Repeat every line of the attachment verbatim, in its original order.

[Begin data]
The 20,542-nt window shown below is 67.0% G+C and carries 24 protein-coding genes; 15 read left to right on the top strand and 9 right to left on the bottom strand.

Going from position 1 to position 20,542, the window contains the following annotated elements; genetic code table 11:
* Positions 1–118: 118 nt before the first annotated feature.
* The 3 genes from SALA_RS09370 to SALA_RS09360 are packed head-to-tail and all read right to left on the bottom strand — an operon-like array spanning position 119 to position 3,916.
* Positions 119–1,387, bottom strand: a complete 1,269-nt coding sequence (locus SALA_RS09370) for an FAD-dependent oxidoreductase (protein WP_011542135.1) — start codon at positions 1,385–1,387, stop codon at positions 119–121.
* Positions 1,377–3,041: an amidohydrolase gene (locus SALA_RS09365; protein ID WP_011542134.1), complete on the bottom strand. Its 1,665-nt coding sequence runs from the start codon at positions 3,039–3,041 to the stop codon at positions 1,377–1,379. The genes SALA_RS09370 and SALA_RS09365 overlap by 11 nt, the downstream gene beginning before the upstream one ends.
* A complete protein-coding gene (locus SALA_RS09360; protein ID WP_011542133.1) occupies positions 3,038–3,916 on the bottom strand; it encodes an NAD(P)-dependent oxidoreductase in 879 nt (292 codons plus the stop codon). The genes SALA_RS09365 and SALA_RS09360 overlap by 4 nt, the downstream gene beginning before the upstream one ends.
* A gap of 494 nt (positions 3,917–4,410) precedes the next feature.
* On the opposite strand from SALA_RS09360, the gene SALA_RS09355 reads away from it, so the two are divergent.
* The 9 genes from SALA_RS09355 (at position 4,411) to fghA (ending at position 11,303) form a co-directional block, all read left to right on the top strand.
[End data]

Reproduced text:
The 20,542-nt window shown below is 67.0% G+C and carries 24 protein-coding genes; 15 read left to right on the top strand and 9 right to left on the bottom strand.

Going from position 1 to position 20,542, the window contains the following annotated elements; genetic code table 11:
* Positions 1–118: 118 nt before the first annotated feature.
* The 3 genes from SALA_RS09370 to SALA_RS09360 are packed head-to-tail and all read right to left on the bottom strand — an operon-like array spanning position 119 to position 3,916.
* Positions 119–1,387, bottom strand: a complete 1,269-nt coding sequence (locus SALA_RS09370) for an FAD-dependent oxidoreductase (protein WP_011542135.1) — start codon at positions 1,385–1,387, stop codon at positions 119–121.
* Positions 1,377–3,041: an amidohydrolase gene (locus SALA_RS09365; protein ID WP_011542134.1), complete on the bottom strand. Its 1,665-nt coding sequence runs from the start codon at positions 3,039–3,041 to the stop codon at positions 1,377–1,379. The genes SALA_RS09370 and SALA_RS09365 overlap by 11 nt, the downstream gene beginning before the upstream one ends.
* A complete protein-coding gene (locus SALA_RS09360; protein ID WP_011542133.1) occupies positions 3,038–3,916 on the bottom strand; it encodes an NAD(P)-dependent oxidoreductase in 879 nt (292 codons plus the stop codon). The genes SALA_RS09365 and SALA_RS09360 overlap by 4 nt, the downstream gene beginning before the upstream one ends.
* A gap of 494 nt (positions 3,917–4,410) precedes the next feature.
* On the opposite strand from SALA_RS09360, the gene SALA_RS09355 reads away from it, so the two are divergent.
* The 9 genes from SALA_RS09355 (at position 4,411) to fghA (ending at position 11,303) form a co-directional block, all read left to right on the top strand.